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After studying Multilayer Ceramic Capacitors (MLCCs), I have come to grips with the chemical phenomenon that decreases the effective capacitance of a given part.

Without getting into too much of the chemistry, higher voltage reduces the dielectric strength of such capacitors significantly, reducing the capacitance. This is called the DC bias because it is caused by a constant voltage offset applied across the capacitor.

However, I am planning to use some MLCCs as isolation capacitors, which will pass AC signals of a small amplitude regardless of the DC bias across them.

The capacitors are rated for 1 kV so they should provide reasonable isolation before breaking down. I am imagining that when isolating signals that have a greater DC offset, the dielectric will be further broken down and thus even the AC signals will not pass through with the same source/sink capability on the other end due to less capacitance.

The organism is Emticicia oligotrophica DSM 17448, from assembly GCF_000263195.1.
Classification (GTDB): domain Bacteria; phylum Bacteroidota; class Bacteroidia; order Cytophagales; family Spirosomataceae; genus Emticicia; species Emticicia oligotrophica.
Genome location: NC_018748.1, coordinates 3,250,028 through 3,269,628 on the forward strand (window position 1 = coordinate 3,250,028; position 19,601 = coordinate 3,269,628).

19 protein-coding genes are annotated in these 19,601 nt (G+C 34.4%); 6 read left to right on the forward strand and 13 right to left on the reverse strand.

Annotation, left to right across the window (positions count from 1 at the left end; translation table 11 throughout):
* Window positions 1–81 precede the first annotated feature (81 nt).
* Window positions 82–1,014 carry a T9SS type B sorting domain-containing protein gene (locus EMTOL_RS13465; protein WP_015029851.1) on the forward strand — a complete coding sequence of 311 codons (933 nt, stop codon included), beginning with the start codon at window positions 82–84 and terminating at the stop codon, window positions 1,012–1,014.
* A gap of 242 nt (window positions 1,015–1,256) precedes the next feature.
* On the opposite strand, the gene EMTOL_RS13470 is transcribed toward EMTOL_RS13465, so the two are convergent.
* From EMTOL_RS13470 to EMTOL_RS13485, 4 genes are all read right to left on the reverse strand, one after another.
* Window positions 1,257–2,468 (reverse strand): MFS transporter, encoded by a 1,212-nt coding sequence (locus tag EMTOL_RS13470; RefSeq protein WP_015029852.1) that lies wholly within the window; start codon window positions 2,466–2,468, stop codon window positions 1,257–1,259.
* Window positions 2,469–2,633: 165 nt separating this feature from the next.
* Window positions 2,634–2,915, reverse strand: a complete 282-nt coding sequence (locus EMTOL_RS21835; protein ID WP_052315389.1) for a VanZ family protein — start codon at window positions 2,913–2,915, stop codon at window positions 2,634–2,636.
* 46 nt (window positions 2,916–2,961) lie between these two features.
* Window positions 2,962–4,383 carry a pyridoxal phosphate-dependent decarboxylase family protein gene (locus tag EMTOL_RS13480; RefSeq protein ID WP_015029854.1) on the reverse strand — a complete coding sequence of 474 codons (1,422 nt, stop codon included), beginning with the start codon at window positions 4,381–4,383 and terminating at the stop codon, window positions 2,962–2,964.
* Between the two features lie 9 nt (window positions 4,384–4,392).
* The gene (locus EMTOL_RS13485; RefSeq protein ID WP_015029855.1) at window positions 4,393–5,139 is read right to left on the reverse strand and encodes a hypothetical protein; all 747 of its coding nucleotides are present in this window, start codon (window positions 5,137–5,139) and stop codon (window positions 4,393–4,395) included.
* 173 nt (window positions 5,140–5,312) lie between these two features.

If this is not the case, it gives me much greater design freedom. If it is, I would like some proof that accounts for both the AC signal and the DC bias.

Does the DC bias of a MLCC affect AC signals?

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  • \$\begingroup\$ Yes. But by choosing the dielectric you can control how large that effect is. Look at NPO capacitors for example. \$\endgroup\$ – user_1818839 Oct 29 '20 at 22:54
  • \$\begingroup\$ If you dig through the manufacturer's website you can usually find a plot of capacitance vs DC bias. Pick a cap that has enough capacitance at the largest bias you expect to see. Murata for example has a great search tool that lets you find parts with the effective capacitance you need at the DC bias you expect to use. \$\endgroup\$ – user1850479 Oct 30 '20 at 0:37
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Capacitance has a certain AC impedance at certain frequency.

DC bias on a MLCC causes change in capacitance.

Thus, change in capacitance changes the impedance for AC signal. If you select the capacitance so that the impedance does not change much, then it may not matter.

This is exactly the reason why even for basic voltage regulators, you need to select the MLCC capacitor capacitance and voltage rating so that you get the required effective capacitance even with the applied DC voltage bias.

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